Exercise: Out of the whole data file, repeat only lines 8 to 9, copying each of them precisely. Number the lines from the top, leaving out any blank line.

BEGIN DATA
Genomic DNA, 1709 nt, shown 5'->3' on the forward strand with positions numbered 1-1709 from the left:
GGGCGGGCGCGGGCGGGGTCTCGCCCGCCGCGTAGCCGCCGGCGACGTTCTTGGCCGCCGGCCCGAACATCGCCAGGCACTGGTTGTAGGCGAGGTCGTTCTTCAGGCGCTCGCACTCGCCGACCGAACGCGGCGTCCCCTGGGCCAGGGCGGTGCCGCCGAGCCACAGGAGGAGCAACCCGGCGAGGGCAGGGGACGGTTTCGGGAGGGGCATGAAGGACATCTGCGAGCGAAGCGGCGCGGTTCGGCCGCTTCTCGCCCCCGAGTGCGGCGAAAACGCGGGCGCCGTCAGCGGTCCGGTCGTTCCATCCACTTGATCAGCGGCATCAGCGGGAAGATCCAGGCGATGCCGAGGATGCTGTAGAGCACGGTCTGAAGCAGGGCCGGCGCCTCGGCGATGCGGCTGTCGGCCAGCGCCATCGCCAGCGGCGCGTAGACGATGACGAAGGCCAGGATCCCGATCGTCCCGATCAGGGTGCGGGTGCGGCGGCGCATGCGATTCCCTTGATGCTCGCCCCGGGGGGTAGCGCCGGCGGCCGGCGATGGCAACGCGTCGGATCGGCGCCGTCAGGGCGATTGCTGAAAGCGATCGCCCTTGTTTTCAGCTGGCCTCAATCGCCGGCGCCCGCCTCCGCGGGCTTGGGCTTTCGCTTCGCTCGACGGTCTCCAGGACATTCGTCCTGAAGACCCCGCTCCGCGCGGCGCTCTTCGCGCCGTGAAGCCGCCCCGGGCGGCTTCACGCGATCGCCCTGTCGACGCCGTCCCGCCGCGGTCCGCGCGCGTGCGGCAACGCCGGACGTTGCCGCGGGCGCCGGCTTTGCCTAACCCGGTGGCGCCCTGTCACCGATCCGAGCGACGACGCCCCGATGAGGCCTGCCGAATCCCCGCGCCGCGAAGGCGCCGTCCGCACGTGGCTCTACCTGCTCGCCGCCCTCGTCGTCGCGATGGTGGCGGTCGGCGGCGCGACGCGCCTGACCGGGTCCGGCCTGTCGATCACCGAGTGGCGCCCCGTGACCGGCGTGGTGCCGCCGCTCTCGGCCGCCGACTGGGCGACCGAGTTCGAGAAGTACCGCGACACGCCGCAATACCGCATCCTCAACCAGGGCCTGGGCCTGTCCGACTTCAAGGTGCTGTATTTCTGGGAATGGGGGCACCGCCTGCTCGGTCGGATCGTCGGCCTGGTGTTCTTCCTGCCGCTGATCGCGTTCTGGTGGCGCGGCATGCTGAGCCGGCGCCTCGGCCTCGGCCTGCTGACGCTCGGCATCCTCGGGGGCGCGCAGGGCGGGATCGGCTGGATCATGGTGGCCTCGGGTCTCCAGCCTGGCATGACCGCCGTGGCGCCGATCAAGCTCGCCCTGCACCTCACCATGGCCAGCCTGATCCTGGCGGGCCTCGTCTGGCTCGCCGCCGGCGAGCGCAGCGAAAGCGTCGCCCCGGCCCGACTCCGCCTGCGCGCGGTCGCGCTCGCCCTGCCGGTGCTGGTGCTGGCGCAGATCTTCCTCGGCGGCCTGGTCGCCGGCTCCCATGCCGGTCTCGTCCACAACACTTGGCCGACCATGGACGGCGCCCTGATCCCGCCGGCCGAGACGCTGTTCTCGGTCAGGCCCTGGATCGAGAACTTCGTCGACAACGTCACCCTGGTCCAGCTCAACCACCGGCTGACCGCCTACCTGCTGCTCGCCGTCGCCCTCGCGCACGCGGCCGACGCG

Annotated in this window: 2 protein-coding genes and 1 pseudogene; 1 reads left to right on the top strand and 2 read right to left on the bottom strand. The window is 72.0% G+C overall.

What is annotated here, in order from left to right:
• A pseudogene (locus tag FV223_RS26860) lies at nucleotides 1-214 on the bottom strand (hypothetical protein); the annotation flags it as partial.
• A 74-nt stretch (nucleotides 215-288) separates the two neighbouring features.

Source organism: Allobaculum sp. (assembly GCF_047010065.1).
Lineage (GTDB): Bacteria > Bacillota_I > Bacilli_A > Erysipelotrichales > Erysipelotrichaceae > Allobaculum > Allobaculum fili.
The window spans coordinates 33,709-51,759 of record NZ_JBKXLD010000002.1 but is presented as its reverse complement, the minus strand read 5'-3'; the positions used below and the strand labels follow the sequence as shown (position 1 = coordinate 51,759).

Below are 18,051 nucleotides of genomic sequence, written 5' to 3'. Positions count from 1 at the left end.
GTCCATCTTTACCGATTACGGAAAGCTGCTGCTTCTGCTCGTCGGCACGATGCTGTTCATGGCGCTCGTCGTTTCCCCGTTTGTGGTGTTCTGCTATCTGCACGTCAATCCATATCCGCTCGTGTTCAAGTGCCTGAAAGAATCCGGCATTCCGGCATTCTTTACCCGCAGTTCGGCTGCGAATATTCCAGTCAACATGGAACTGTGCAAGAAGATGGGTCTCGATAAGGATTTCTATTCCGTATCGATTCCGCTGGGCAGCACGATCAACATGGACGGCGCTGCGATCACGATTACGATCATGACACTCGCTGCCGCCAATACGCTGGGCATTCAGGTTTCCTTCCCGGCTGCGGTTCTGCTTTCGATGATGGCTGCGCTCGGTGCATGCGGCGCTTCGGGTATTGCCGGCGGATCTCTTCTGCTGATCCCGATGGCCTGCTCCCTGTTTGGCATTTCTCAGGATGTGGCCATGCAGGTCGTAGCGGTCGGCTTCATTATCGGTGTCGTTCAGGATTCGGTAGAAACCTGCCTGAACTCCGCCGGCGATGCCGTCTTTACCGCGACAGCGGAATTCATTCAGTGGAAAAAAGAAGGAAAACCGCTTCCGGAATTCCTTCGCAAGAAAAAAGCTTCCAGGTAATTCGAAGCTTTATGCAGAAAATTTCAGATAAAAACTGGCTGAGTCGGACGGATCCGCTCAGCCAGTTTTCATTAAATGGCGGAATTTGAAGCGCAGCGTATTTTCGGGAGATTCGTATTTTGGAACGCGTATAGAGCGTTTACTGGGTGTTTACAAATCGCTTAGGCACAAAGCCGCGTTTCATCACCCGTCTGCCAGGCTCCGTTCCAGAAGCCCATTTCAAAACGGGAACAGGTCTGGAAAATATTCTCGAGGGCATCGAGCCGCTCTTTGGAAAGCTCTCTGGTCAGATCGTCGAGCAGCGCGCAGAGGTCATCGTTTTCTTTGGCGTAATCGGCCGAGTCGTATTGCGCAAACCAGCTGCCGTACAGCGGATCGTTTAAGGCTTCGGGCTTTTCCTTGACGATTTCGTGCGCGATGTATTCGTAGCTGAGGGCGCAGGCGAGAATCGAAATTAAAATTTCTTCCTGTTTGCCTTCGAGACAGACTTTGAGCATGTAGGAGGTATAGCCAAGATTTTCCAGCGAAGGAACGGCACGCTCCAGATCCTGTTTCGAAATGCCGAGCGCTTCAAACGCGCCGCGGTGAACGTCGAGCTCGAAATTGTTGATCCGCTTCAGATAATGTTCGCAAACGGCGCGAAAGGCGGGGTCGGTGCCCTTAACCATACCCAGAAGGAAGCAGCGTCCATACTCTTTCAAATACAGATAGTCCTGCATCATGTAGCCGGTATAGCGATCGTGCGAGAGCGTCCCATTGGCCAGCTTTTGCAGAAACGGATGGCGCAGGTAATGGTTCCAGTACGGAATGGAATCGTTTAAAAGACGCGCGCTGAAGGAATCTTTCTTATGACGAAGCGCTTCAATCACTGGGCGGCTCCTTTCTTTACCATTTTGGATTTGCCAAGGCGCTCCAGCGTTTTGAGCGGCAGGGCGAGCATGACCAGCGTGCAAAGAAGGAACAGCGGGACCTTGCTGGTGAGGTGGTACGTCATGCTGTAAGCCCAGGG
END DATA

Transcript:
Lineage (GTDB): Bacteria > Bacillota_I > Bacilli_A > Erysipelotrichales > Erysipelotrichaceae > Allobaculum > Allobaculum fili.
The window spans coordinates 33,709-51,759 of record NZ_JBKXLD010000002.1 but is presented as its reverse complement, the minus strand read 5'-3'; the positions used below and the strand labels follow the sequence as shown (position 1 = coordinate 51,759).